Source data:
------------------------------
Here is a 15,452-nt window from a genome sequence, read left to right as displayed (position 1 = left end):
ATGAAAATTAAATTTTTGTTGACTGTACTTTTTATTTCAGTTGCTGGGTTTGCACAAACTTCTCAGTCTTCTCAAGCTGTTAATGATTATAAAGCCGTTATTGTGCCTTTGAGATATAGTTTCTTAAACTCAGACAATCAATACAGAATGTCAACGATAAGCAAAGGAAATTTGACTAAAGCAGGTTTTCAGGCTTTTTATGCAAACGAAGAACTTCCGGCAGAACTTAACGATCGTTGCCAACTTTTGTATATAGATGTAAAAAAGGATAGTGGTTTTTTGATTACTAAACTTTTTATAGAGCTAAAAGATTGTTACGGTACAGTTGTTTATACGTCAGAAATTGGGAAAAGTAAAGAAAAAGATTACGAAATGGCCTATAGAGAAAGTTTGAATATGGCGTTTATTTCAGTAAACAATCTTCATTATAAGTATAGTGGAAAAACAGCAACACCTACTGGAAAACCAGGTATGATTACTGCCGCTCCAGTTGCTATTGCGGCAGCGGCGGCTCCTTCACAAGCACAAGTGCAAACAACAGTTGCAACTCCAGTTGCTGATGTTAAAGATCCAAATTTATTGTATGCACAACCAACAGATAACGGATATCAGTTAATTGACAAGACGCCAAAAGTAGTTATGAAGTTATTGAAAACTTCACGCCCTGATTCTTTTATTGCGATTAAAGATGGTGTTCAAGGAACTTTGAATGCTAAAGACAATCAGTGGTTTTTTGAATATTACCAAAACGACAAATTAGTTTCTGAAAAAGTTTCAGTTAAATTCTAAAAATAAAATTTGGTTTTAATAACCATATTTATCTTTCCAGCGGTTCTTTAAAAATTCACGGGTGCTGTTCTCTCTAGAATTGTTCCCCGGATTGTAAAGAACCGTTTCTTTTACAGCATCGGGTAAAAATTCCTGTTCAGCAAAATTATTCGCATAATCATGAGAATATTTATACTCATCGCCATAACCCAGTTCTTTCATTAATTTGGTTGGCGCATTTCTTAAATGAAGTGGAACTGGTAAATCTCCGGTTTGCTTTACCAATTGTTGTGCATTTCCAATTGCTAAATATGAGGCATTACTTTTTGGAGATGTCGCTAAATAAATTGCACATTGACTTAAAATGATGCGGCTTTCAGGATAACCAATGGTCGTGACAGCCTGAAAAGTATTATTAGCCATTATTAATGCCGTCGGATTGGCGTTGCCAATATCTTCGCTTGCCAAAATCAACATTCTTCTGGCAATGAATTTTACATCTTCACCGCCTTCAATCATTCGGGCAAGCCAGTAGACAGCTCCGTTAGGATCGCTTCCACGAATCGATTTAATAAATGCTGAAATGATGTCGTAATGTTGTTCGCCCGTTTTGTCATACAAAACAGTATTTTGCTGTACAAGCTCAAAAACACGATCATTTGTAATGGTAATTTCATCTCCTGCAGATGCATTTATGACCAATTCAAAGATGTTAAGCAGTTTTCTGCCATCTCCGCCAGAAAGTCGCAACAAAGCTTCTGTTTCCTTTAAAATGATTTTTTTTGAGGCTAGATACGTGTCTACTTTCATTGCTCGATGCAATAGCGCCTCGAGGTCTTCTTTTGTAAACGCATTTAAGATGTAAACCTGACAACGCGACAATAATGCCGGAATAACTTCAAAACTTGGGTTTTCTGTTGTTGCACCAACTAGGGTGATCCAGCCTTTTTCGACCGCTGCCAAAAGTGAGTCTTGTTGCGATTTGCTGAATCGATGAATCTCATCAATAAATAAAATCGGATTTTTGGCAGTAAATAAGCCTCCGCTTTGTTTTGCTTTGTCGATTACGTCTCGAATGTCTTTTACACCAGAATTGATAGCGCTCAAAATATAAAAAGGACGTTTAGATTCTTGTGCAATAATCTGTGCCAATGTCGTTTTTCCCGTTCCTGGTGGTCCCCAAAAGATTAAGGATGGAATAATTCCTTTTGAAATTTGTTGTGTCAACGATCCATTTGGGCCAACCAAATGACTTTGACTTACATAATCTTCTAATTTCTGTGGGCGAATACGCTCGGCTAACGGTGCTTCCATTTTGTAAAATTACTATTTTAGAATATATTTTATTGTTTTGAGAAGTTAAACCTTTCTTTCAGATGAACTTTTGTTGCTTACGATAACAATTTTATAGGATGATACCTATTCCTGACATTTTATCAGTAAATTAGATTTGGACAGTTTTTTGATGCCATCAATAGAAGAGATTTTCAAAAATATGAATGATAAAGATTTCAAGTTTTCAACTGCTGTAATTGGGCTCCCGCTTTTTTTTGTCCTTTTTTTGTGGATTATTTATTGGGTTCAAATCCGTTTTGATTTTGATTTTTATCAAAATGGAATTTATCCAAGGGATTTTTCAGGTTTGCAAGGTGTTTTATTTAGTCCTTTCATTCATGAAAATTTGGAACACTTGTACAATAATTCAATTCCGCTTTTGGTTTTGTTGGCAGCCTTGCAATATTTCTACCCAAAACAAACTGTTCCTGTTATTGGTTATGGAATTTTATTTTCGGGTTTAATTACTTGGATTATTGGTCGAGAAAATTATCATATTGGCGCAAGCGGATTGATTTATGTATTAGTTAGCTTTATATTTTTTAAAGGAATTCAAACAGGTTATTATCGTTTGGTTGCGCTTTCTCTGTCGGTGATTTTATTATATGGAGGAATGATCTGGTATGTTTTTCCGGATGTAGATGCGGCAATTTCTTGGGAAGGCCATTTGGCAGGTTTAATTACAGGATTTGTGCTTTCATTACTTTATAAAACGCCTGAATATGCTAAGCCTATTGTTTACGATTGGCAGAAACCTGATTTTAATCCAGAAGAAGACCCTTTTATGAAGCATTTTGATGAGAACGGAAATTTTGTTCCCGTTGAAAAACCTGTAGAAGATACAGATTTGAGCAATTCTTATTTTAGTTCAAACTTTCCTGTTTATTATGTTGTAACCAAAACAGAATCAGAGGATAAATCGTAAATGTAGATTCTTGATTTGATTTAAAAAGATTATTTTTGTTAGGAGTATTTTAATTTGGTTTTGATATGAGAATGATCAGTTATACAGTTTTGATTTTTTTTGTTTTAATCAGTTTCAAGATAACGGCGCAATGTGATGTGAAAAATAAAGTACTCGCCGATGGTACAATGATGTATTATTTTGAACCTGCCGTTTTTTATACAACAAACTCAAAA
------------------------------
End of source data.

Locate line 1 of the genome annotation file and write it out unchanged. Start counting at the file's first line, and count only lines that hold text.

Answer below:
Here is a 15,452-nt window from a genome sequence, read left to right as displayed (position 1 = left end):